We all can count the number of seeds in a fruit, but can we count the number of fruits in a seed?
What will happen, if you give without expecting anything back? A lot of happiness…and a lot of questions. In these times of what-is-in-it-for-me, people don’t believe you, if you offer them anything for nothing. They try to find out the reason. If it is not obvious, they try harder…looking for an ulterior motive. What was our motive?
One morning, a group of friends, got together and prepared ‘poha’ (flattened rice) and ‘nimbu-pani’ (sweet lemon water) at home. We then went to a nearby garden, where people throng for morning walks, jogging etc. A few friends made a beautiful ‘rangoli’ (decorative design on a floor) with flowers, just inside the entrance. Poha went into paper-bowls and nimbu-pani in plastic glasses. And the fun began…
We offered them to people walking by. The first reactions were puzzled, or plain curious. Who are we? What are we doing? And why? Are we selling something? If not, what’s the catch? When we asked them to have fresh poha and lime juice, they were hesitant. But, we were persistent.
Some smiled and asked, why are we distributing these? Is it a festival, a special occasion…? We replied, no, just out of love. No strings attached, no expectations. In disbelief, they followed with, which organisation, institution…? We are just a bunch of friends, we answered. Furtively, they tried looking for a banner of an organisation or a symbol or anything that can subside their curiosity about this undefined act. What most they could find, was a poster that said ‘food + love = prasad’. Finding no clue whatsoever, they were flabbergasted, but still gave it another shot; ok, but there must be a message. What was our message?
Soon, some elderly people started having it. Children were not only having it, but also demanding more for their friends. A group of ladies started appreciating the mint leaves we put in the lime juice. Now seeing people relishing it, others stopped too. Asking the similar set of questions in different variations and then settling down to having the hot poha and / or cool nimbu-pani, with a smile on their faces. Seeing those smiles and the hint of blessing in their eyes, it felt as if, more than the happiness we were giving, was the happiness we were receiving.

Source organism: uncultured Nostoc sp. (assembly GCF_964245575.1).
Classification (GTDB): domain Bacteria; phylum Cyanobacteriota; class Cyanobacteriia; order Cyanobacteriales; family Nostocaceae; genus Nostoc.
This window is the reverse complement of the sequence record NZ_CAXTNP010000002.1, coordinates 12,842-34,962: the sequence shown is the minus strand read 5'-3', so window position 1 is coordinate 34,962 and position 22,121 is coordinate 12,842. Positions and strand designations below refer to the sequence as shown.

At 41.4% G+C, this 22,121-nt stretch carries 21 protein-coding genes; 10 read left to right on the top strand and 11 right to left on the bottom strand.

The caretaker of the garden emerged and asked, what we are doing. When told, he was very appreciative and said, had he known earlier, he would have arranged for media to cover such benevolent initiative. An old gentleman, regular to the park, sat with us and talked, his eyes welling up with emotions. More such initiatives should happen, he said. People were happily surprised, felt a little better about the world in general, about the society and most importantly, about themselves. Some even decided to do something similar. Youngsters were talking to each other that there is hope…still.
And slowly but steadily, the poha and nimbu-pani finished. What wasn’t finished…was the hope. The hope that, the children who enjoyed it without a care, would remember this and care for others, when they grow up. The hope that, the youngsters will talk to their peer group about this unique scene in a garden (some took photographs from their mobile) and spread the message. The hope that, the people who experienced an act of pure selfless serving – an offering made without any expectations of return, will pay it forward. The hope that, there will be many more random acts of kindness. The hope that, they will do a good selfless deed to others, as we did it to them. Perhaps, that was our message.
People are generous, but the environment around makes them skeptical. Initiatives like this gives a sign that their surrounding space is positive. Habituated of listening to negative news, this comes like a breath of fresh air. It brings them closer to their own kind true selves and starts a ripple effect. Today, they are the recipient of a selfless act of kindness, tomorrow they will be the initiator. And by doing so, they will start another ripple…which will then cause more ripples to follow…and so on. It is like, you can count the number of seeds in a fruit, but the number of fruits in a seed…is countless. Hope, we provided that seed, of a selfless deed, which will cause a change indeed. Perhaps, that was our motive.
What do you think about this little initiative? What else can we all do together?
Do share your thoughts and ideas, in comments below.
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